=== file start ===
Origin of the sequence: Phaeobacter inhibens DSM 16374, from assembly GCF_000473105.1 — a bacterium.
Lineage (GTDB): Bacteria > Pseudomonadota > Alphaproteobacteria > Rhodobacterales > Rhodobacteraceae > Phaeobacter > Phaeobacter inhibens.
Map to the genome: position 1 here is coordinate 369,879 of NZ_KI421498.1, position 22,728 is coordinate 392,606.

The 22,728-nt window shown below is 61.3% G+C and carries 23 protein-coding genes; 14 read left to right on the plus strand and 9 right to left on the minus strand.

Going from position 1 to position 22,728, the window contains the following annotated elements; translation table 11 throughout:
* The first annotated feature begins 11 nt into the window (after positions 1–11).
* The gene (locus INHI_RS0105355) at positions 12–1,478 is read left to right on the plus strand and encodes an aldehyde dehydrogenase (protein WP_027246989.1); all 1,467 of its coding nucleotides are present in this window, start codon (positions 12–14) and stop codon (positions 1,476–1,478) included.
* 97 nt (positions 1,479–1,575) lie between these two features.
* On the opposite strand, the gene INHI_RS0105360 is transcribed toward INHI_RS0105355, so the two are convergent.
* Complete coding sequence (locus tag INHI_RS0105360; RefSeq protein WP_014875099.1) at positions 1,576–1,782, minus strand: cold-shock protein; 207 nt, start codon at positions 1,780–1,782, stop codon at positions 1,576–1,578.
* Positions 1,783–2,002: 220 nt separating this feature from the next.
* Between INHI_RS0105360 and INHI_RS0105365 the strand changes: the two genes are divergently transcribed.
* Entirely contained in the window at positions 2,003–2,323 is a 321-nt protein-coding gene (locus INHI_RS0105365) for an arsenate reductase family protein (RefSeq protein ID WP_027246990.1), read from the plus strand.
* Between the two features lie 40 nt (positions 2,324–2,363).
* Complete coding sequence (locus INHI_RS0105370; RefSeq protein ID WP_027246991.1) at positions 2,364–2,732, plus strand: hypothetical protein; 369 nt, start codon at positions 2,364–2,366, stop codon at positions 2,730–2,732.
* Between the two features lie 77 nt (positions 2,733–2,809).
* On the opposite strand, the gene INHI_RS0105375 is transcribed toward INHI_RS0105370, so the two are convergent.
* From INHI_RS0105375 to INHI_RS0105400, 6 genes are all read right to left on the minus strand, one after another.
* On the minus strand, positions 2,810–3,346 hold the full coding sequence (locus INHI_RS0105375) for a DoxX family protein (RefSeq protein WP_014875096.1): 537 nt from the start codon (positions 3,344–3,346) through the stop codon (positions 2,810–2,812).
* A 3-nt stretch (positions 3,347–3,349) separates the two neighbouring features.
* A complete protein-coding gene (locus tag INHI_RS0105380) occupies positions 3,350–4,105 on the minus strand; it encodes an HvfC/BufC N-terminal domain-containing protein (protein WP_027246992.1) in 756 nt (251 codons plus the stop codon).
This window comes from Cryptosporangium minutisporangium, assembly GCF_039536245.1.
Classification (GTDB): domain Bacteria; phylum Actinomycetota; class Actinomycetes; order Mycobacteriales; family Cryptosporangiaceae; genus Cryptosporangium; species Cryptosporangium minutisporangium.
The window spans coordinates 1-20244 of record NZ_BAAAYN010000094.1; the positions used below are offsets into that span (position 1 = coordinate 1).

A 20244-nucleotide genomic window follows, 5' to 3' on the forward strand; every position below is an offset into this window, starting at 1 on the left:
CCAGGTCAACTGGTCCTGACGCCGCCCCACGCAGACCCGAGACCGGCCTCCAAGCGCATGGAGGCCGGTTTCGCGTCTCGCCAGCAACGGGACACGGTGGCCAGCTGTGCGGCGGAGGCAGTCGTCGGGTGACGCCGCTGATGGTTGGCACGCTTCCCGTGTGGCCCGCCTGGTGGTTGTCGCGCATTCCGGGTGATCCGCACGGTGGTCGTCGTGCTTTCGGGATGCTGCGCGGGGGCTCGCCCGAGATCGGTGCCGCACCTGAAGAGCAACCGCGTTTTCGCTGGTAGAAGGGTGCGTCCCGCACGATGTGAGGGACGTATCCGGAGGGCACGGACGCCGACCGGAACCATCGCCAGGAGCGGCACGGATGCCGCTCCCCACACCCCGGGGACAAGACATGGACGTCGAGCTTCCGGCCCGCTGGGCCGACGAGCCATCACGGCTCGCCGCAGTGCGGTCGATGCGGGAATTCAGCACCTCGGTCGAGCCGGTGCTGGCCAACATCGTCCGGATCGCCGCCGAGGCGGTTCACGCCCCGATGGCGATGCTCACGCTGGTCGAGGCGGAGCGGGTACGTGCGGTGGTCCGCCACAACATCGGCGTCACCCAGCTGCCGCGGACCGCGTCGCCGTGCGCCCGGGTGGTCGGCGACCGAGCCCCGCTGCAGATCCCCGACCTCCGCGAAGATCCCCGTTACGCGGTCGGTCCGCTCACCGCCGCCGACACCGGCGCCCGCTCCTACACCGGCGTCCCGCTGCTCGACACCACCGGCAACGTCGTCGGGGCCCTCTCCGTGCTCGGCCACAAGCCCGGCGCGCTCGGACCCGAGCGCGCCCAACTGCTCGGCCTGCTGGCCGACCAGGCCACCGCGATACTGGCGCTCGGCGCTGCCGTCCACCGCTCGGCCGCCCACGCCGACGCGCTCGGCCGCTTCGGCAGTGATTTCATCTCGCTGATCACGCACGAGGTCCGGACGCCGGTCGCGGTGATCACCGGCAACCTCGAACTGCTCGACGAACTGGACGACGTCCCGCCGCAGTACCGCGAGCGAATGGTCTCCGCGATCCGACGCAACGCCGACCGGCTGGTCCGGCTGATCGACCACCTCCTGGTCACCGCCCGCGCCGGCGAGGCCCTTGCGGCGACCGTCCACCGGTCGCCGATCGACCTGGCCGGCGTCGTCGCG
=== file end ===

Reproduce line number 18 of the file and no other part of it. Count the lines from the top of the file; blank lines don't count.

* From INHI_RS0105375 to INHI_RS0105400, 6 genes are all read right to left on the minus strand, one after another.